On the list of things you’d like to do, asking for a raise is probably up there with getting your teeth pulled and shopping for a new dishwasher.

Of course, sometimes it’s a necessary evil. So if you’re looking to boost your pay packet this year, take some advice from some of the world’s leading HR specialists and managers on how to ensure you pocket what you’re worth in 2017.

Don’t Count Down The Days

If raises are usually discussed in your annual review, it can be tempting to avoid an awkward conversation until you’re sat in the meeting room – but by this point, it’s probably too late: “Start talking to your boss about getting a raise three to four months in advance as that’s when they decide the budget,” says Suzanne Lucas, who spent 10 years in corporate human resources before founding the blog Evil HR Lady.

If you’ve already laid the groundwork by presenting your case for a raise, your boss won’t be surprised to discuss handing you a bigger share of the pie come the review.

Don't wait for your review to broach the subject

Target Practice

Targets can often be set without measurable results, but in order to make your case you’ll need to show clear evidence that you’ve been hitting them. Dr Danielle Harlan, founder of The Center for Advancing Leadership and Human Potential, suggests asking for recommendations on how you can improve in your current role.

“Do this three months in advance of when you would like to ask for the raise (and in the same meeting as your initial raise conversation),” says Harlan. “That way you have time to implement the feedback and demonstrate that you have hit the targets set.”

You need measurable targets you can work towards

Working Hard Or Hardly Working?

There’s an old adage that you should dress for the job you want, not the job you have. Well, this is true of your work ethic, too.

If you’re looking for a raise or promotion because you’re bored, don’t just sit and wait for something to come along and stretch you. By solving problems and working to the level of your superiors, you’re demonstrating that you’re ready for a promotion – and a raise.

Jenna Tanenbaum, the New York-based entrepreneur behind smoothie business Green Blender advises that you understand the core strategy of your organisation, ask lots of hard questions and align your priorities with that of the company: “If you do all of those things, you’ll be running the show in no time.”

Solve problems above your current pay grade

Earn It

If that sounds like too much hard work, then stop right there. Everyone wants to earn more money. Saying you’d like a raise because you want to go on holiday/buy those Gucci loafers/your rent has gone up is basically like getting out your begging bowl. It will undermine your future attempts to negotiate, so stick to proving your worth.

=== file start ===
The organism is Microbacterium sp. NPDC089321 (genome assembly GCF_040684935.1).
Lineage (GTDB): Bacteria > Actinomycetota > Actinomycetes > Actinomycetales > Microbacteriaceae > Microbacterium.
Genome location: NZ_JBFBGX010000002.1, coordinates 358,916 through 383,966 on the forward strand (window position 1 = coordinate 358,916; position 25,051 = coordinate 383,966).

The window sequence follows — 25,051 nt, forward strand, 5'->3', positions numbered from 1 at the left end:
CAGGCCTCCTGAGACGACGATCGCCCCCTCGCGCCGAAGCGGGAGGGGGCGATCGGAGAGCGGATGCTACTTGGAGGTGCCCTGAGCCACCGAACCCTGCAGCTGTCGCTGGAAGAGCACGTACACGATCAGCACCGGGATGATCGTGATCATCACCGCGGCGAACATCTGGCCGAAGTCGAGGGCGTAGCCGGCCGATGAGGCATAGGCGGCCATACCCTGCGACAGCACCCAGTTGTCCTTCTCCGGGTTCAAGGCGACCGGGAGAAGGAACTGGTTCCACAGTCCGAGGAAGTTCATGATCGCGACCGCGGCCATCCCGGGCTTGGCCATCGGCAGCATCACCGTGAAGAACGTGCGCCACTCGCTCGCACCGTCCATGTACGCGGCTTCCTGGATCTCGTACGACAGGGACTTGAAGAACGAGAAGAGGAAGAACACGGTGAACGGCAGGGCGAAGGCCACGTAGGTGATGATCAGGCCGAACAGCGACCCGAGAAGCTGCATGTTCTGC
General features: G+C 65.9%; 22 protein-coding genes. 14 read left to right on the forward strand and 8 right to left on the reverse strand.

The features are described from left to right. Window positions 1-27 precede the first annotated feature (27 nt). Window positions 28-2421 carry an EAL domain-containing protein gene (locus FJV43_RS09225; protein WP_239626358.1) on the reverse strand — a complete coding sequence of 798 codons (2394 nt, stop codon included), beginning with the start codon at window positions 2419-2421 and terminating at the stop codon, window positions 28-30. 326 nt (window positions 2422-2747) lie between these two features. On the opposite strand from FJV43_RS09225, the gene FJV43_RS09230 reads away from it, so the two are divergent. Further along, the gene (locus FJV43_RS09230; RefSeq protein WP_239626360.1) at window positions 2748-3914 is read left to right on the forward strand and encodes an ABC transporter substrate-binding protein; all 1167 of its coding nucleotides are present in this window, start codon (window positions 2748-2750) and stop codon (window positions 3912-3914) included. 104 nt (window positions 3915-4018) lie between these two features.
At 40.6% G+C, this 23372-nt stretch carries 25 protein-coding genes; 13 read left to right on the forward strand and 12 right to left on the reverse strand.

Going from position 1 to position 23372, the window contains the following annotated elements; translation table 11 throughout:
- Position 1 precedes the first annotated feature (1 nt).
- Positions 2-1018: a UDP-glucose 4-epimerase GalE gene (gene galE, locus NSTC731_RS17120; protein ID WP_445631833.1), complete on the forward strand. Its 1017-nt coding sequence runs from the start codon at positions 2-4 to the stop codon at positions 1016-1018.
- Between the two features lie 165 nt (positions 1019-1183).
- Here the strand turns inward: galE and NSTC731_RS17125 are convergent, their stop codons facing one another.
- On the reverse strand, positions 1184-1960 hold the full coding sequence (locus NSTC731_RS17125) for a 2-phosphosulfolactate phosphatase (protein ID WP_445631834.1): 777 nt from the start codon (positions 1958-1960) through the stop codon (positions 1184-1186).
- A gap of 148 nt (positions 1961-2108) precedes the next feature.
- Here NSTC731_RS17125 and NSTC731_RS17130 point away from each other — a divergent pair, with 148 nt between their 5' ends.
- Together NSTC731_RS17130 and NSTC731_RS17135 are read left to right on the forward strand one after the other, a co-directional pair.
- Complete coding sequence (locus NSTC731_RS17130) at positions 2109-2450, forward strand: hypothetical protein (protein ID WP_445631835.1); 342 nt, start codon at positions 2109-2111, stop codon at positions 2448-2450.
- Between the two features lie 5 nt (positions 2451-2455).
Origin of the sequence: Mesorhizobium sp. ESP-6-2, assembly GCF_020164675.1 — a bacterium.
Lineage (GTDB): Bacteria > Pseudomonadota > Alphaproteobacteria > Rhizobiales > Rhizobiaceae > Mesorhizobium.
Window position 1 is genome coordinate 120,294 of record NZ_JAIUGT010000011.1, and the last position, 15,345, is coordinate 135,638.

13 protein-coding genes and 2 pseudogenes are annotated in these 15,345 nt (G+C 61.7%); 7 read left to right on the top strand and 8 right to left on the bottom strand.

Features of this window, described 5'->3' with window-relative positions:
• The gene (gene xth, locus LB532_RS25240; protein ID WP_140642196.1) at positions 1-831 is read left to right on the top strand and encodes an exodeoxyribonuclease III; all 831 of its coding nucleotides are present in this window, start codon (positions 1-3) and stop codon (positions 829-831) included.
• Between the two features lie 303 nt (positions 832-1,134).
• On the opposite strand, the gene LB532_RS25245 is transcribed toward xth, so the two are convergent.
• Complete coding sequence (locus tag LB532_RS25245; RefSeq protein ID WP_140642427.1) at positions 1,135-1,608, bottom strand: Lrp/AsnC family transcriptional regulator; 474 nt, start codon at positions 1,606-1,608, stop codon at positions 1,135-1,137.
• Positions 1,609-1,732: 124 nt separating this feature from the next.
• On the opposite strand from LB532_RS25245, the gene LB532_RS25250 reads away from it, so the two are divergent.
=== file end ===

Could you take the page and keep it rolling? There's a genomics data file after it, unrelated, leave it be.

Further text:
Prove your worth

Blow Your Own Trumpet

Braggadocio is often seen as a negative trait (unless you’re Kanye West), but humbly keeping your accomplishments to yourself is not the way to a financial boost. Kim Mullaney, executive vice president at Monster, says: “Doing a great job and working a lot of hours aren’t enough to warrant a promotion or raise. You need to demonstrate how you’ve gone above and beyond to add value to your team and organisation.”

Shout your wins from the rooftops (or forward that email from a happy client) and your case will be much easier to make. And if possible, add some numbers in. Elana Lyn Gross of Forbes adds: “Numbers are very convincing, include statistics and measurable data wherever possible. Instead of saying you doubled monthly sales, say that you grew monthly sales by 50 per cent, a difference of £20,000.”

Use numbers to convince you deserve a raise

Get Real

Of course, we’d all like to double our salaries, but before you go in all cash blazing, conducting a bit of research can help you get a realistic increase. Use sites like PayScale, Glassdoor and Salary.com to find out the market rate for your role, and keep it specific.

Researchers at Columbia Business School found that it’s best to give a precise number, and that the average raise is between one and five per cent.

Use salary websites to find out average salaries for your role

Practise Makes Perfect

It can be at best, unnatural, and at worst, cringeworthy, to practise a speech in the mirror. However, if you’ve rehearsed what you want to say, you won’t forget any vital information when it comes down to it.

As Harlan says: “After role-playing the part of a resistant boss, having the actual conversation will be infinitely easier.” So get over the cringe-factor and say it out loud.

Practise what you will say in the mirror beforehand

Don’t Leave Empty Handed

If the meeting doesn’t end the way you’d hoped, then there’s still a positive to you having bit the bullet – it’s the perfect opportunity to ask how you guarantee it next time. By arranging concrete milestones and having a goal to work toward, it will help motivate you and give you something to hold your boss to account for.

Charlie Harary, senior director of capital markets at RXR Real Estate, says: “Asking for a raise isn’t easy, but greatness never is. Don’t push too hard but don’t be a pushover. Strike that balance, and make your case. Isn’t that what the business world is all about?”

If you don't get your raise, ask for concrete milestones you can try to hit going forward